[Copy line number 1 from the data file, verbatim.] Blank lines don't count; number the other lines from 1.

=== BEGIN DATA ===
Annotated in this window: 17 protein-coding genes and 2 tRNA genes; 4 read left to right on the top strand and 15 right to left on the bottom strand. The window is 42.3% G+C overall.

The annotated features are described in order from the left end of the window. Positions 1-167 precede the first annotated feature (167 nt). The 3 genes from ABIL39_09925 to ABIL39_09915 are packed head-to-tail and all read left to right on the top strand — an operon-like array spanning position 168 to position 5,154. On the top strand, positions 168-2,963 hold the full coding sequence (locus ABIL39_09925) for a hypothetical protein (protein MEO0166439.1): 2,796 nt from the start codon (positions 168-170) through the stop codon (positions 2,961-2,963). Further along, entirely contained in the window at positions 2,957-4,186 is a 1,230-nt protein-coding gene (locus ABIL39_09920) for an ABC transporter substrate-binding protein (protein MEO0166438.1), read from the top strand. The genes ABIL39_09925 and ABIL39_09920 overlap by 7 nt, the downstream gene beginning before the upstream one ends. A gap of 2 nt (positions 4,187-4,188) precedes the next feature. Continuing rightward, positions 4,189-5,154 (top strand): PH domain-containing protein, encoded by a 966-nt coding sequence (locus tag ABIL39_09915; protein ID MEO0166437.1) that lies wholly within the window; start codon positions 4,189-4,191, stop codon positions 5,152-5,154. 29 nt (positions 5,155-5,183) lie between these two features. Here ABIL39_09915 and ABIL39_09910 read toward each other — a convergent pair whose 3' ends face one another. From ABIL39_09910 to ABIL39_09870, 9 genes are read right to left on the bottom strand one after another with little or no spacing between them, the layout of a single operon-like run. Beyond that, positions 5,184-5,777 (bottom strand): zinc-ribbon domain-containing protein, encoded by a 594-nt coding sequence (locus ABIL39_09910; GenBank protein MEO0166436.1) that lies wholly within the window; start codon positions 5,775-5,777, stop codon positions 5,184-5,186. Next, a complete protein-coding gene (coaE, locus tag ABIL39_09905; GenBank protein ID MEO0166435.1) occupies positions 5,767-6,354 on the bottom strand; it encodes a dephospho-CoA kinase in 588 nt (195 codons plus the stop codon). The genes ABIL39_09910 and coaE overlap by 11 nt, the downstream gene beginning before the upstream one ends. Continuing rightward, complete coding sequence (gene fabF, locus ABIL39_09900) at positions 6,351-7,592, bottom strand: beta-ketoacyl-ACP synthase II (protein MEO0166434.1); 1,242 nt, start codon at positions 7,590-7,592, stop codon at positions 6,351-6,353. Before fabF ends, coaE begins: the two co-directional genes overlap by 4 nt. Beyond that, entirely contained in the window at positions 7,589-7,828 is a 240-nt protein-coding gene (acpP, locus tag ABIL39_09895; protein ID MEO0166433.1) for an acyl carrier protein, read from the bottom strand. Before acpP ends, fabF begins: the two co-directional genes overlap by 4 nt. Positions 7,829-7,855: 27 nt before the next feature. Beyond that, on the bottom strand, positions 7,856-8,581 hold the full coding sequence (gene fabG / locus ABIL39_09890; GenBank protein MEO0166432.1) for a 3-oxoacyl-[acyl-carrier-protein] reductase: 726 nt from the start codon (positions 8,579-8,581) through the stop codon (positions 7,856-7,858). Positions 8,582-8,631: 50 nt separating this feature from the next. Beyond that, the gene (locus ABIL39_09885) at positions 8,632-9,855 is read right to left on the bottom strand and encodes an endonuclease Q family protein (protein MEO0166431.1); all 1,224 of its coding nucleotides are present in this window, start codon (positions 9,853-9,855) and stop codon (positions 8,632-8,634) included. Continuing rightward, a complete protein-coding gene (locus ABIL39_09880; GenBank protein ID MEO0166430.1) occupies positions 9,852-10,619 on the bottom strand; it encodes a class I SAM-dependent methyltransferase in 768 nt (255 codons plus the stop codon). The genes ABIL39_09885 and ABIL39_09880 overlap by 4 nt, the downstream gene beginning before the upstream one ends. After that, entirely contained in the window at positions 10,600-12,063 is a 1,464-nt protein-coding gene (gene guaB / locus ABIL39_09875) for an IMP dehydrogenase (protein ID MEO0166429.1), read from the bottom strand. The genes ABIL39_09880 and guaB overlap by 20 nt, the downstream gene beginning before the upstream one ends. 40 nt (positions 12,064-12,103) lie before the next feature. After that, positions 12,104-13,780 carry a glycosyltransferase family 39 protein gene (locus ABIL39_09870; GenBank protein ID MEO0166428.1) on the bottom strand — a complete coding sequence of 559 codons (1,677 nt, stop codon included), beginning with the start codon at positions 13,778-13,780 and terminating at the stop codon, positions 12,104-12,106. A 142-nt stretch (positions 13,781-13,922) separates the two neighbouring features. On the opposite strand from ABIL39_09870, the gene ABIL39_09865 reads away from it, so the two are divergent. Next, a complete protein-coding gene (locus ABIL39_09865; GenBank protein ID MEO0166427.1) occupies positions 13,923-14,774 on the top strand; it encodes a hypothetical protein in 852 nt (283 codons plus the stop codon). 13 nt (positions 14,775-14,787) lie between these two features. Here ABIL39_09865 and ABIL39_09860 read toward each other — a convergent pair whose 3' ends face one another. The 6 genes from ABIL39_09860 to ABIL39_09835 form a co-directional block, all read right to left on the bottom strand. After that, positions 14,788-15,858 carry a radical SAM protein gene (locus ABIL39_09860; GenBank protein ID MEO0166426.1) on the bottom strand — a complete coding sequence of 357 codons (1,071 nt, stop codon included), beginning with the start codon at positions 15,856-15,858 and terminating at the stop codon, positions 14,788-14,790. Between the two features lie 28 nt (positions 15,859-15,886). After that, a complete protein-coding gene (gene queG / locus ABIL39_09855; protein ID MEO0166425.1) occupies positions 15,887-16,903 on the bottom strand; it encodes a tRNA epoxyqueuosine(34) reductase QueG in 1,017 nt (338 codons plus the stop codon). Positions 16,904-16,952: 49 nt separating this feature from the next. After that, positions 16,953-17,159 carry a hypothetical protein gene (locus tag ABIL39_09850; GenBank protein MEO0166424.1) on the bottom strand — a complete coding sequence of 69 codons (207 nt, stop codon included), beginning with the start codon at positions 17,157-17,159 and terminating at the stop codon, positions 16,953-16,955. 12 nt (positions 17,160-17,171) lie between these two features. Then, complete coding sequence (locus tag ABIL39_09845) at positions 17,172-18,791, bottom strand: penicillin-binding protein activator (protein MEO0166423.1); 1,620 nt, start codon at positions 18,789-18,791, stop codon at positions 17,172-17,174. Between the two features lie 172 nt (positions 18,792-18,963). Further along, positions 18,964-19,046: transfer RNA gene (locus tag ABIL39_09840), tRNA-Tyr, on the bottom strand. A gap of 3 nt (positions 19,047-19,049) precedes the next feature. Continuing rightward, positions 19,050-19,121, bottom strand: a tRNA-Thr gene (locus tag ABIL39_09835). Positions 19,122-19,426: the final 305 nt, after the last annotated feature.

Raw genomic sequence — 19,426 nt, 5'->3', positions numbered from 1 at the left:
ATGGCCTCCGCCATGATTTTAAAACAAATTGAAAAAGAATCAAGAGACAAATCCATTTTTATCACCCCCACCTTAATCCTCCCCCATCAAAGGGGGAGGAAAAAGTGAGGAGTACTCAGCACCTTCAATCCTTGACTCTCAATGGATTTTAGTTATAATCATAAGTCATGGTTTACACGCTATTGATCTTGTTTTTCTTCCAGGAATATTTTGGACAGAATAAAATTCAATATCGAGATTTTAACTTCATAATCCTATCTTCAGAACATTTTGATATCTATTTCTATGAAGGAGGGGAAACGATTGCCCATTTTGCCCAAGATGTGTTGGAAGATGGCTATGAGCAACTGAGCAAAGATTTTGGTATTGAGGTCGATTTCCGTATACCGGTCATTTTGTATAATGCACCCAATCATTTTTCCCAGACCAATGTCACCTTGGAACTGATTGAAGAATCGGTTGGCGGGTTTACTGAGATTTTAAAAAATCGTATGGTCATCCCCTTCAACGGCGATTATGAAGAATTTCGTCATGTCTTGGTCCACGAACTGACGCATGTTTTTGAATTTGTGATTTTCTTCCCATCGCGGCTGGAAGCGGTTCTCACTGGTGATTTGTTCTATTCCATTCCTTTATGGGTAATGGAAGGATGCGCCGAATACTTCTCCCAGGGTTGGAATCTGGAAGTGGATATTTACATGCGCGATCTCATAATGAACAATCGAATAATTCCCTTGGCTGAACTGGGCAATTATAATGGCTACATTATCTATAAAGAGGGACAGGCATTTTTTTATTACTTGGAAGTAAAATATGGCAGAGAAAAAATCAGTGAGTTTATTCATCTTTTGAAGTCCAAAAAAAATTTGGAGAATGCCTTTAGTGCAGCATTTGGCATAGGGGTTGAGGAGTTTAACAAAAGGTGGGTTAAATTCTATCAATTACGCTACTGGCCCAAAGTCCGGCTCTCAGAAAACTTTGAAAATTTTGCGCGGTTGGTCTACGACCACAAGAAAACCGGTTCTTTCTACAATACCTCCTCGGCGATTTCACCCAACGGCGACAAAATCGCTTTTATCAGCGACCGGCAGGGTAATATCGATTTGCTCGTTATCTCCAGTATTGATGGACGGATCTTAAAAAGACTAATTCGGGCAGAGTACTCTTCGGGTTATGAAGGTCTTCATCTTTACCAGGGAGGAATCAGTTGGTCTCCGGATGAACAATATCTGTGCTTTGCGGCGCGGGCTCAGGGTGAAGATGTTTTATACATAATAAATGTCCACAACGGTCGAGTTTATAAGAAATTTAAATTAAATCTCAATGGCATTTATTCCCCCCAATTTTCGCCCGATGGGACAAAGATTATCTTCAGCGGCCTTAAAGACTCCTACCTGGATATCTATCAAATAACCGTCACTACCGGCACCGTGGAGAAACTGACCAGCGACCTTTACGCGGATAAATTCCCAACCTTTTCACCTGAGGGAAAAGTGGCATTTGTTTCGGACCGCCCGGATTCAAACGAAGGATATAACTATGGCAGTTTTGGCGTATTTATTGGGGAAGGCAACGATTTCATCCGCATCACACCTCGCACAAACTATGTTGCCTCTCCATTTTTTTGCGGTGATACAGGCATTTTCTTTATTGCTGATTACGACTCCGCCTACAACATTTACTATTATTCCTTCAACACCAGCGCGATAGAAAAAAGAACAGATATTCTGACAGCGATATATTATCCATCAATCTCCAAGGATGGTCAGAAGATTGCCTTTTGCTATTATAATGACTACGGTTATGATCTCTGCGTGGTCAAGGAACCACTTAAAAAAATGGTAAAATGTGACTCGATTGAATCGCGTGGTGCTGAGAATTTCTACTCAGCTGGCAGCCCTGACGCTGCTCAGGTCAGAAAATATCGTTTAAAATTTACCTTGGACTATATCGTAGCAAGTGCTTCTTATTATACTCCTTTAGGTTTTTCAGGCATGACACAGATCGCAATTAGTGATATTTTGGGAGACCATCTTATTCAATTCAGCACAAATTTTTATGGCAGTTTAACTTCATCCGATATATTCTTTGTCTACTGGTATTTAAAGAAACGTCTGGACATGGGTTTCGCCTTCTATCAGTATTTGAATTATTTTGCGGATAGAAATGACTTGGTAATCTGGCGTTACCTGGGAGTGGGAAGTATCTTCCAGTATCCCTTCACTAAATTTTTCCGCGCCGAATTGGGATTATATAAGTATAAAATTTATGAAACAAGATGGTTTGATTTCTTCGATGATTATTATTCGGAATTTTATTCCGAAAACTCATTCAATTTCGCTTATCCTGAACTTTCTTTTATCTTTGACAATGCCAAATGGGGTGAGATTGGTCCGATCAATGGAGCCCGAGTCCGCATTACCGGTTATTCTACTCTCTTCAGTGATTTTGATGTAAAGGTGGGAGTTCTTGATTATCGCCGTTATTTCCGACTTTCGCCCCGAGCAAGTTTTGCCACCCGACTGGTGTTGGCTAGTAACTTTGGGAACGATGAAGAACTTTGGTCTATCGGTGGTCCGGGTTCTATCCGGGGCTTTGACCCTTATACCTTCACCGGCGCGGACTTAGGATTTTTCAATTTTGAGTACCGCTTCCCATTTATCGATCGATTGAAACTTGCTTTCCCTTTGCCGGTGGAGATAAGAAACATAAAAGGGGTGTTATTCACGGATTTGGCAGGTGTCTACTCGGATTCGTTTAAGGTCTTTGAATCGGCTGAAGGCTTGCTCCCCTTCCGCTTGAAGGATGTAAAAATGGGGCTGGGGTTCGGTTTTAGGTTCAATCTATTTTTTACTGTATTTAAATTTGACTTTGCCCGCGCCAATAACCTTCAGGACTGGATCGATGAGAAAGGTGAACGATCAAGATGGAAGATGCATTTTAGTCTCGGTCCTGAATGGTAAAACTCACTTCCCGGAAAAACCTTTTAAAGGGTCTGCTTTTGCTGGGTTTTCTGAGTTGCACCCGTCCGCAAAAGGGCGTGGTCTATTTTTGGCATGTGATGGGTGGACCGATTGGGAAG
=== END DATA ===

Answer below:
Annotated in this window: 17 protein-coding genes and 2 tRNA genes; 4 read left to right on the top strand and 15 right to left on the bottom strand. The window is 42.3% G+C overall.